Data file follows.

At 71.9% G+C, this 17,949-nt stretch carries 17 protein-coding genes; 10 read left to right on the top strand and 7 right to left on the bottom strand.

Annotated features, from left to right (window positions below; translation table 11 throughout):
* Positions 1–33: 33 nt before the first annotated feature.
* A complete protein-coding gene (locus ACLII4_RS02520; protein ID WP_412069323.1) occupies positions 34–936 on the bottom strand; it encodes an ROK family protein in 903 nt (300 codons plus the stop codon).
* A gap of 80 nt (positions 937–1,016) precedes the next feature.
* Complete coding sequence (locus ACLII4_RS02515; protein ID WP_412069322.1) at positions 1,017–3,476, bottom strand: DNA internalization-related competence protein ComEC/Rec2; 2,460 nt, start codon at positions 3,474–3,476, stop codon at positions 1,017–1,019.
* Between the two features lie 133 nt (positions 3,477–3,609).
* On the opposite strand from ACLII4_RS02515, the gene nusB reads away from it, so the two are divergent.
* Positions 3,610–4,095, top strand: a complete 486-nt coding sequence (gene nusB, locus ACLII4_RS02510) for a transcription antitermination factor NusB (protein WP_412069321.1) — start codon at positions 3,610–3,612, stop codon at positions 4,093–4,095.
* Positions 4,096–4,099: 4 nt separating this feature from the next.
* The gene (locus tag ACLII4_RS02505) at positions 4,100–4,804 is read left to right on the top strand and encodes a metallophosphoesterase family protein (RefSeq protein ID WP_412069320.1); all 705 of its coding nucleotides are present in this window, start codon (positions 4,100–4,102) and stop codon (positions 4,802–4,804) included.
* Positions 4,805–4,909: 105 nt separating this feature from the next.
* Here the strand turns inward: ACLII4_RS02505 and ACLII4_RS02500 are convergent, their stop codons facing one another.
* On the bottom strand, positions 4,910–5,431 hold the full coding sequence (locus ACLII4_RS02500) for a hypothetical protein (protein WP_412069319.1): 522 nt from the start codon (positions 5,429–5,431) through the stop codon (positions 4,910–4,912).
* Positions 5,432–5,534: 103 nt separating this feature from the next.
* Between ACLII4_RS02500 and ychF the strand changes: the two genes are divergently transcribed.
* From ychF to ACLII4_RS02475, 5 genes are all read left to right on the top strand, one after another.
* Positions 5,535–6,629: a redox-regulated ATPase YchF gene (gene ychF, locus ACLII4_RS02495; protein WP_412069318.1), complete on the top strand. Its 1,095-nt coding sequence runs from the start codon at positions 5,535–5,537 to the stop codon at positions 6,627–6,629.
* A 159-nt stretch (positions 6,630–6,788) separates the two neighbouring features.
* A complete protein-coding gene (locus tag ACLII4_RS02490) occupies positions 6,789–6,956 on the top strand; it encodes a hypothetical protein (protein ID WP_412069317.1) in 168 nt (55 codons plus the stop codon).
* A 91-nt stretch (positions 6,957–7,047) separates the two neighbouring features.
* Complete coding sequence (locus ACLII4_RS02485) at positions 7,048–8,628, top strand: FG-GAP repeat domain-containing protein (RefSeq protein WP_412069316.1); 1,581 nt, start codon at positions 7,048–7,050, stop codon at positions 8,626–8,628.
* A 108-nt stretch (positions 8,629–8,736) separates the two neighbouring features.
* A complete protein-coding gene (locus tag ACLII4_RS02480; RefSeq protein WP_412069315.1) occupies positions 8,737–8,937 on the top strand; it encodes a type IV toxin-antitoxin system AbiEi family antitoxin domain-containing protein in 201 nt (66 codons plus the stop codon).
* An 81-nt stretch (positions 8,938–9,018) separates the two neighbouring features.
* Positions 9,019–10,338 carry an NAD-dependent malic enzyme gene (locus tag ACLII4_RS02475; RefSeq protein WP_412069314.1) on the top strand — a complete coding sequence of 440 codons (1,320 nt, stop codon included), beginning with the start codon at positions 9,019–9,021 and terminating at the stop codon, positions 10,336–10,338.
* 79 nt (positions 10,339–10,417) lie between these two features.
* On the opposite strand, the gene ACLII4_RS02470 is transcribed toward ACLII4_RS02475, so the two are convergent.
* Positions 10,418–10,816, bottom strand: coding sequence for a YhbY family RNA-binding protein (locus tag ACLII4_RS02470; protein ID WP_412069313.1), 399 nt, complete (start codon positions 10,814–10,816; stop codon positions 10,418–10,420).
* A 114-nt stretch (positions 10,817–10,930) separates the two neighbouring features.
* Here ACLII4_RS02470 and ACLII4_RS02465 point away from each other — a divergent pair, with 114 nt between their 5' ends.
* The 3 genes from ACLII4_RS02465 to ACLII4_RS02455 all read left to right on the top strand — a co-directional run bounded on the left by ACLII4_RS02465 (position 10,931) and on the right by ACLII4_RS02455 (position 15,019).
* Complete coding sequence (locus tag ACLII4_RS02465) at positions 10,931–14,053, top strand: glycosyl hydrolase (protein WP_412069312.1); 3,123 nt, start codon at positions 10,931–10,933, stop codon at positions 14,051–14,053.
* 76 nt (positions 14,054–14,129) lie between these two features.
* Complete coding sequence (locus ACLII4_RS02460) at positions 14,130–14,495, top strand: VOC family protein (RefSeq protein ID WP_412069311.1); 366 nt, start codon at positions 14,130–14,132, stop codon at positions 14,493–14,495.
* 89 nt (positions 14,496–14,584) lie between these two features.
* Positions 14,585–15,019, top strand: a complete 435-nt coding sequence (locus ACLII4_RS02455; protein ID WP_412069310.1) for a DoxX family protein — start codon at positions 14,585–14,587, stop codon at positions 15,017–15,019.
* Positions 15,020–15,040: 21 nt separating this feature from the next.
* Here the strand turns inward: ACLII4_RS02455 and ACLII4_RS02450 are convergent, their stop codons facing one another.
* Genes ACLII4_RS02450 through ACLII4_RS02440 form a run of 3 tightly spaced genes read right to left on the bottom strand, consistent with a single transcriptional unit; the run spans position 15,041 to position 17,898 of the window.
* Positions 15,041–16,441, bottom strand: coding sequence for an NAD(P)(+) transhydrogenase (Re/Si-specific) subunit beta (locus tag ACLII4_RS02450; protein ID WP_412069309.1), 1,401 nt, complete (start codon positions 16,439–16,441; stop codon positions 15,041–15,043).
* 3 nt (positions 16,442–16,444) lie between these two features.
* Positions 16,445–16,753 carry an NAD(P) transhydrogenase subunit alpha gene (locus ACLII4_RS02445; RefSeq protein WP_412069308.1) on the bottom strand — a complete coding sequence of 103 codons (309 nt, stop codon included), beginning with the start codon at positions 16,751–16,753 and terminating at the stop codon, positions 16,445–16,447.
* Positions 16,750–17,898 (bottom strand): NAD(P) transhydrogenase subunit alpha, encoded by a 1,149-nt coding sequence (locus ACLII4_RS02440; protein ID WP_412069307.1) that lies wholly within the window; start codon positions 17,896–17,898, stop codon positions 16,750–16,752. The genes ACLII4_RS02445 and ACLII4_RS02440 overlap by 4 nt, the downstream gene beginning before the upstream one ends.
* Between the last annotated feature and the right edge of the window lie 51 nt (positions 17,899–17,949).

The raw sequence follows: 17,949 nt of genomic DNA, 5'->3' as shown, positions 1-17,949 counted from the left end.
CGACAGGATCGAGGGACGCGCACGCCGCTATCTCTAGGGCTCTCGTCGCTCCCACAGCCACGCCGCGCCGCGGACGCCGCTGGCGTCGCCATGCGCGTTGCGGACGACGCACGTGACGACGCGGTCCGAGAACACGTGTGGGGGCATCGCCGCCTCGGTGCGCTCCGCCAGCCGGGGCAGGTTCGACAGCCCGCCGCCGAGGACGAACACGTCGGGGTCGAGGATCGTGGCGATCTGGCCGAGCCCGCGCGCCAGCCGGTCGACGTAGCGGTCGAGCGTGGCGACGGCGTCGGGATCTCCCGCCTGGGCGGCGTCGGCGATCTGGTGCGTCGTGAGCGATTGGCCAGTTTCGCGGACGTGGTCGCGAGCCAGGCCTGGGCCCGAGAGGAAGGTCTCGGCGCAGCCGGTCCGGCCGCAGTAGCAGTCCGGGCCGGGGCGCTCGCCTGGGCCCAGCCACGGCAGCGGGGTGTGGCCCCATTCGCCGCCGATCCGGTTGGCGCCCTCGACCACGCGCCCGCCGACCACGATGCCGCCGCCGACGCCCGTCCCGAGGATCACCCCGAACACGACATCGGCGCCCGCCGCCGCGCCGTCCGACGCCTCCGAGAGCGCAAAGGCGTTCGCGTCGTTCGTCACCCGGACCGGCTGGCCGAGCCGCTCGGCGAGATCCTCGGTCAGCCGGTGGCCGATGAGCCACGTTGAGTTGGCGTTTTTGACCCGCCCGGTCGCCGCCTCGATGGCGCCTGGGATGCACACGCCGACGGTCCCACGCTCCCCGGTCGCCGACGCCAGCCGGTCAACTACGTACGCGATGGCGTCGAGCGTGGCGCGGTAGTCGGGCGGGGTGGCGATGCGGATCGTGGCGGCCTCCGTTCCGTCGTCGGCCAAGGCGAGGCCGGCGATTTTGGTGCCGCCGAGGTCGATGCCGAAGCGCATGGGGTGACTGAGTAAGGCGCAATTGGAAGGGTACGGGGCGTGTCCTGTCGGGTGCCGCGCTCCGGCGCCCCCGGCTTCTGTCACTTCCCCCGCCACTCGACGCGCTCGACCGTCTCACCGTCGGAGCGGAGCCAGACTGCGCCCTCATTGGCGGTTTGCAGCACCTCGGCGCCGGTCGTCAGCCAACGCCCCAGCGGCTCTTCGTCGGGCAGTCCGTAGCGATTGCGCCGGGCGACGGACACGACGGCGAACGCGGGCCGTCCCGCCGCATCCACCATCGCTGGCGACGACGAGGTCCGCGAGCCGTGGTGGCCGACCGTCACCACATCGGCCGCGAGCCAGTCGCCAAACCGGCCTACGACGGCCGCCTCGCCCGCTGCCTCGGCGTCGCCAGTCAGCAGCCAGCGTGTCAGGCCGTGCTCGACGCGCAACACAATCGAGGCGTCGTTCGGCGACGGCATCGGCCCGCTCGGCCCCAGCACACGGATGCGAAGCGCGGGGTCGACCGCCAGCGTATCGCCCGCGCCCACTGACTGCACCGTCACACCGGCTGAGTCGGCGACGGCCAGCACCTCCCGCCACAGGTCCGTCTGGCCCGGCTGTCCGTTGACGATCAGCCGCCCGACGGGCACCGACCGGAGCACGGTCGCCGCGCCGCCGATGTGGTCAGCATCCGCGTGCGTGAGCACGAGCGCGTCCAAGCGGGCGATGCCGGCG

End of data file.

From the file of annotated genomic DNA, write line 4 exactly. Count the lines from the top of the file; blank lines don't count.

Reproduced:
* A complete protein-coding gene (locus ACLII4_RS02520; protein ID WP_412069323.1) occupies positions 34–936 on the bottom strand; it encodes an ROK family protein in 903 nt (300 codons plus the stop codon).